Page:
One night, I received a phone call at home at about 9 pm asking if I could please go to Mr Kopsen’s home in Cronulla. I was disappointed as on my arrival I was met by Mr Bell, one of the directors, who told me that Mr Kopsen was dying, and that he wanted me to take on the position of Managing Director. Mr Kopsen died that night and sadly none of the family were with him at that time.

The young Mr Bill Kopsen was not happy with the decision. I said, let’s work together and when we get over this, I will be happy to step down and return to the position of GM. He was working against me with another person ready to step in as the GM.

I was not happy, I had a family with three boys at home, so I told Bill and the staff that I would be leaving within three weeks, but I left in two.

I applied for a number of positions, but I was not what they were looking for. A number of retail organisations said they would like to hire me but would not be able to afford me. It was at this time that said to myself: Why not try to do something on my own?

That’s when I said to my dear wife, I am going to start my own business. She looked in shock, and in response, I said you will be my private secretary, full stop.

We printed a marine catalogue, called on all of the clients who were associated with clients in the Pacific Islands. Within the first month I had turned over 5000 pounds. The business was growing we had moved to 29A King St in Sydney.

My son Martin came to work with me but within one month he had applied for a position with Peter Green Ship Chandlers at Mona Vale. Peter called me and said, “are you aware that your son Martin applied for a position with me”. I said no. I responded by asking “but are you going to employ him?”. He said, “yes, as long as it does not affect our friendship”.

Martin became Peter’s top man. He rejoined our business a much smarter person, saying to Peter that you cannot hand out discounts and still hope to make a profit.

When Martin returned, we had gained a number of good agency products such as Rule Pumps and float switches. We needed to move, so Shirley, Martin and I attended an auction for a building known as 146-152 Cope St Waterloo. I asked Martin “are you going to have a bid?”. Yes was the answer.

Two others were bidding against one another. One pulled out, the other thought he had it. Martin put up his hand, and the next thing we did was to go to our friendly ANZ manager who approved the loan. Our other son Craig was also part of the business at that time and we told him about our purchase whilst he was overseas having a well earned holiday.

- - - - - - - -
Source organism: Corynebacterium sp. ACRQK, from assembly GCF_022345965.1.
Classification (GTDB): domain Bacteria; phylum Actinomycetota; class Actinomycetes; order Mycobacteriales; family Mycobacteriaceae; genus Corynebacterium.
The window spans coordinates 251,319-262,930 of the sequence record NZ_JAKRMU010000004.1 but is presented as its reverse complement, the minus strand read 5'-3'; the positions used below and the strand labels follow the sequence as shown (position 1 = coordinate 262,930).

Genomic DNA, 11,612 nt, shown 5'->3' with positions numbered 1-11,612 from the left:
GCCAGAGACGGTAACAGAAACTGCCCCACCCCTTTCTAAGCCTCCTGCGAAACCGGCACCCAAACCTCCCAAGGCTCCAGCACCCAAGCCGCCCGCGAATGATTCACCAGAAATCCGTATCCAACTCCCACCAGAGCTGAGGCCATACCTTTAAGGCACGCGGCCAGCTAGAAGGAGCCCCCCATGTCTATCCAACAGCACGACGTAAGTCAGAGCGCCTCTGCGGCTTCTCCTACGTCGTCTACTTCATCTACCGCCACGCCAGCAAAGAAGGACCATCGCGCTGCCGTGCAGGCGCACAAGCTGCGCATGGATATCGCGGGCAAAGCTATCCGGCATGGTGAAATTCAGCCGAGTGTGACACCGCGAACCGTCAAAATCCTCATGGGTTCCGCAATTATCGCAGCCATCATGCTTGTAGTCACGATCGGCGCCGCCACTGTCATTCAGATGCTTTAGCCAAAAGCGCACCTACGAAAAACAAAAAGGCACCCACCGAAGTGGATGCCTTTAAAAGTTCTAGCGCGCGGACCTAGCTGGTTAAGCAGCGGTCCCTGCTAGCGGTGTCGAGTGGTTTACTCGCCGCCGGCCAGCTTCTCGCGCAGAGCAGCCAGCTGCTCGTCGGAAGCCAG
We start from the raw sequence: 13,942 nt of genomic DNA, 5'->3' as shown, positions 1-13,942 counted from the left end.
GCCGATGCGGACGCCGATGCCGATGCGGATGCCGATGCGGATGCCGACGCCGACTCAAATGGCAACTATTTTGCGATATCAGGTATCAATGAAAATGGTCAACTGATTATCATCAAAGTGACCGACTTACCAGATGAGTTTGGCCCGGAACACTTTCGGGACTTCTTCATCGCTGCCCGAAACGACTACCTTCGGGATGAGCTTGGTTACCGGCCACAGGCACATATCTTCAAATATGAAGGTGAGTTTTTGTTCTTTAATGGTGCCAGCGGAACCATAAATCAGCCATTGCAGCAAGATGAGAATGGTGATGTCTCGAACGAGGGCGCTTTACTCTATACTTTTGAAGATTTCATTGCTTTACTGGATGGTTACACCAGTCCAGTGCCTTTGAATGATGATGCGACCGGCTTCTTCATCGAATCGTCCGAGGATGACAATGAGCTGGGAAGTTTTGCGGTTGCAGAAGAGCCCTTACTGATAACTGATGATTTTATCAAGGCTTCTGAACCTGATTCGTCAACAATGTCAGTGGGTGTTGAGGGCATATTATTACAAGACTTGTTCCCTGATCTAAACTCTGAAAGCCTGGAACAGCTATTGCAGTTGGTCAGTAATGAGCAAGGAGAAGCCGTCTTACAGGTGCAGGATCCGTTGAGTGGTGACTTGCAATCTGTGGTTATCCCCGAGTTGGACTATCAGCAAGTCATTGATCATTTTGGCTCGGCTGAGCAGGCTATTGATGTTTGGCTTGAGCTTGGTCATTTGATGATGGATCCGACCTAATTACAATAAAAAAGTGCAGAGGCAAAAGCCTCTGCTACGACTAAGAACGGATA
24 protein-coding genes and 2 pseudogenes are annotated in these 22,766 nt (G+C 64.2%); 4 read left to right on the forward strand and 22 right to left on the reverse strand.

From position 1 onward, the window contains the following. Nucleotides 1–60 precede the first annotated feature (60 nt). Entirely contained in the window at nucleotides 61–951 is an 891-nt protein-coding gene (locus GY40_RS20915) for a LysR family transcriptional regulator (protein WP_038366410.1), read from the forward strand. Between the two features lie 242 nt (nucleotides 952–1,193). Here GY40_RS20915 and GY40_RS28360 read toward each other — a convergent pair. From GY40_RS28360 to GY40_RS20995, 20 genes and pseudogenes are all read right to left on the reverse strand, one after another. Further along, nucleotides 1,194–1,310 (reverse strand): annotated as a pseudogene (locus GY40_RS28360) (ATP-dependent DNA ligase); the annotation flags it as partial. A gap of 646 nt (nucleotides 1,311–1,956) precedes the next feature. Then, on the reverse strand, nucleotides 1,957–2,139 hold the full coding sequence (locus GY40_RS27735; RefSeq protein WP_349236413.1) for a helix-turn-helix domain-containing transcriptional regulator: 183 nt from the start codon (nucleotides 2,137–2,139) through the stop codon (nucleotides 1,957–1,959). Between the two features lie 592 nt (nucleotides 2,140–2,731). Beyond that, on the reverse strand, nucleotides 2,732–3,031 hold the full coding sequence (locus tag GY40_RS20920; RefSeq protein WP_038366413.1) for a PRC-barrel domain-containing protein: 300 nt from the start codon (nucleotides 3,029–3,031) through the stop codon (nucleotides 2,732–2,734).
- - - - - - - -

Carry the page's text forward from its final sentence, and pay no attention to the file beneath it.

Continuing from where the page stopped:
Martin said to me one day “I guess you will be coming to work every day until you are 80”. I think at that time I was about 68. I said, “do you believe you can run the business?”. He said yes. So, I said give me a couple days and I will move out. My feeling being if that if he needed me around, I would be around. But he never did. We grew and subsequently bought the block of land next to 146 Cope St.

Some years had passed, and Craig made the move, hired builders, had the plans approved and built a beautiful building attached to the 146 new office, complete with a sun deck, barbecue, the works.

Many years passed and sadly Craig received a phone call from a government spokesperson. The conversation was blunt and lacked empathy. “We are giving you 2 weeks to move out – we are taking over your buildings for new Government rail extensions”.

The whole block was involved. At this time, I had retired so the boys decided to obtain special advice, and they came to learn that it was a done deal. We had no choice but to leave what was the RW Basham Head Quarters for years. It took over forty containers to move the stock and many trips by our own truck.

To move to the new location, Martin operated the business from Waterloo and, Craig set about building the new warehouse. It was about the size of two football fields, modern, inclusive of shelving, packing benches, a special receiving area for overseas containers and everything else we needed. The excellent office space was already in place on the second floor and included two private offices for the Accountant and Sales Manager.

About 6 years later, it was decided by Martin and Craig to put it on the market. It was sold within a short period. Both Craig and Martin retired, and my grandson son Jack who also worked in the business, was not interested in taking it on”.

I try and call Bob a couple of times a year to see how he is, and I spoke to him only recently.  Bob is now 94 (95 in September) and still lives on the northern beaches of Sydney with his beloved wife Shirley. His family has grown considerably and includes eleven great grandchildren.

Whilst the RM Basham business was sold a number of years ago, the influence and legacy he has given the sport of sailing, and the boating industry, will live on forever.

It can’t be denied that Bob Basham an industry gem.

Life Members Roy Privett, with Bob Basham with the late Peter Hunt

By Domenic Genua – Publisher – Marine Business News